The alternative means of financing for LEI is to offer common stock to Shang-wa's shareholders. This means configuring a value that would yield a fair exchange ratio for shareholders. There a many benefits to purchasing a company with stock versus cash, one of which is the tax advantages. Exchanging stock is a tax-free transaction that benefits shareholders of both companies. John and the stockholders could benefit because they will gain more shares that could potentially be sold for a higher return. LEI will benefit with a stock purchase because "If in the opinion of management the acquiring firm's stock is overvalued, using shares of stock can be less costly than using cash" (Ross, Westerfield, and Jaffe, 2005, p. 815).

Before the merger takes place, analysts need to configure the value of the firm after an acquisition. Combined, LEI and Shang-wa should generate higher cash flow than if they continued to operate as separate companies. According to Ross, Westerfield and Jaffe (2005), "Ð'...an analyst must estimateÐ'...cash flows and determine the proper discount rate" (p. 807). Therefore, the authors identify four general rules: "Do not ignore market values; estimate only incremental cash flows; use the correct discount rate; there will be transaction costs" (p. 808). Stakeholder Perspectives/Ethical Dilemmas

Several stakeholders are prevalent throughout this merger process. His or her interests, rights and values could conflict with one another. Therefore, identifying stakeholders is important and the affect the merger will have on their perspectives and ethical dilemmas. The first group of stakeholders is the board of directors of Shang-wa. They have an interest in receiving a fair offer that could enable John to retire while simultaneously holding value for the company. As previously mentioned, company value and shareholder wealth have a direct relationship with one another. John's friendship with Bernard Lester should have no bearing on the board's decision to accept the offer from LEI. The board has the right to review all offers and make a sound decision that will yield the highest value. This might conflict with John's intentions, but John could accept the deal if he is convinced that another tender offer (i.e. TEC) would be in the best interest of the firm. The board values honesty, decisiveness, candor and fairness.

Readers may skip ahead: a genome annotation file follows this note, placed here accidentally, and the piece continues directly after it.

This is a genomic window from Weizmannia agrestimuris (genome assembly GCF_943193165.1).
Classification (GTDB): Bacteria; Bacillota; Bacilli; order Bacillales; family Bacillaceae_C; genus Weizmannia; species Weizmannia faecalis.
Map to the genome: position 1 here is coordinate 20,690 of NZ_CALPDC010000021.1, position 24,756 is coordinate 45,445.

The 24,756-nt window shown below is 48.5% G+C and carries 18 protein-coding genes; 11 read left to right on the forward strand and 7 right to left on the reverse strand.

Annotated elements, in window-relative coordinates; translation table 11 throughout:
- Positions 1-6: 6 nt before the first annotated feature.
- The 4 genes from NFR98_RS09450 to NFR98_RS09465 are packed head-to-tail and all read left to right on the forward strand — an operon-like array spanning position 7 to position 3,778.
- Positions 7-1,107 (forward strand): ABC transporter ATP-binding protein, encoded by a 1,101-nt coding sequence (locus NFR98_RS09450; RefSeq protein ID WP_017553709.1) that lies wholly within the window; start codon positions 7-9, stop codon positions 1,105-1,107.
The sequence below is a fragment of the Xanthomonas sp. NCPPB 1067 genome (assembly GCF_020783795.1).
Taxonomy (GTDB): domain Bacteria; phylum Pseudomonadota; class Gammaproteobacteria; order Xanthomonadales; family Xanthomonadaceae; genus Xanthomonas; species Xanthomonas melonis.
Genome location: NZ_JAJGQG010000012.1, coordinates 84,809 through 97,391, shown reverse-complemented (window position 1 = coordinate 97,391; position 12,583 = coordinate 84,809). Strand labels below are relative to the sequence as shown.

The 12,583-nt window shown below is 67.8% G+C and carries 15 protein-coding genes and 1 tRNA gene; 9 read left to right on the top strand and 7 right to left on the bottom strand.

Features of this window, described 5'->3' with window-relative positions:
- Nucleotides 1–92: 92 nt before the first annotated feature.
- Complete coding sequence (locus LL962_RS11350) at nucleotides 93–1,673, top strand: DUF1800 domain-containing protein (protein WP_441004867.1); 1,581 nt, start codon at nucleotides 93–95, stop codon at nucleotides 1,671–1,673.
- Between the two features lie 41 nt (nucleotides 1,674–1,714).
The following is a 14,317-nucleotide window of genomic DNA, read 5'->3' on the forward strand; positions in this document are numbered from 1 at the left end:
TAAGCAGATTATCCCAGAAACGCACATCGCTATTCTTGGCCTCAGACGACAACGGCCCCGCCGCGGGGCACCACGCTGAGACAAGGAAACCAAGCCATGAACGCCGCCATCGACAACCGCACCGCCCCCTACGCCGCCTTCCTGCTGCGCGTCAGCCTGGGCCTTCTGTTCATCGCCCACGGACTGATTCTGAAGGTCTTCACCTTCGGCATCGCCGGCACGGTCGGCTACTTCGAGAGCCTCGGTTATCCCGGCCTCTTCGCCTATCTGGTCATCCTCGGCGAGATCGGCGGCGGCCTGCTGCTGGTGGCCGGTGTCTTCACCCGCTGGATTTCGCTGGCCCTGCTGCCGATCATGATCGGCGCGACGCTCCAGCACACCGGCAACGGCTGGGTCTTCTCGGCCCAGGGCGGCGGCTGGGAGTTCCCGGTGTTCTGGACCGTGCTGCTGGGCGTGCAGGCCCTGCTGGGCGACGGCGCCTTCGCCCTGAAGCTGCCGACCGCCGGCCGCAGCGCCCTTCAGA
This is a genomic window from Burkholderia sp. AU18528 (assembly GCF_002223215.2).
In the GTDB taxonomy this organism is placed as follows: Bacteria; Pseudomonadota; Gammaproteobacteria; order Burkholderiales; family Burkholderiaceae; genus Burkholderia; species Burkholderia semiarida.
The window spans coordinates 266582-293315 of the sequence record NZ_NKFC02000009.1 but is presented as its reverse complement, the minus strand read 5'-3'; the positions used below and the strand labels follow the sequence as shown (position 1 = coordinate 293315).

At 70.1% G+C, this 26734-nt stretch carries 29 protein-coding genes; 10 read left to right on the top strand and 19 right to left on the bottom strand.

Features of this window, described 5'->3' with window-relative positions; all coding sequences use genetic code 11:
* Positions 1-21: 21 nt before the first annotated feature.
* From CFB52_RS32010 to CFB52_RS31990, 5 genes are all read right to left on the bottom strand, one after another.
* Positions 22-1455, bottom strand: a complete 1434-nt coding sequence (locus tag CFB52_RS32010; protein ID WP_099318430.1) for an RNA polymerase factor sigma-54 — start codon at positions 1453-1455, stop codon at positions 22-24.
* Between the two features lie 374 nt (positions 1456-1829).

The second group of stakeholders is the board of directors of LEI. He or she has an interest in combining two entities that will yield the highest value while minimizing costs. John's impending retirement might persuade Bernard to make an offer that assists John in achieving his personal goal of retirement. However, the board should agree to an offer that meets LEI's financial goals, not necessarily the goals of someone else. If Bernard is not careful, his personal relationship with John could cause conflict with the board and any dissenting shareholders. The LEI board of director's value profit, market dominance, increased revenue, fairness.

The third group of stakeholders is the shareholders of Shang-wa and LEI, which have an interest in receiving an offer that yields the highest return on investment. The stockholders have the right to vote on the offer once it has been agreed upon by the board of directors of both companies. A fair return means that the stockholders are gaining in both value and equity once the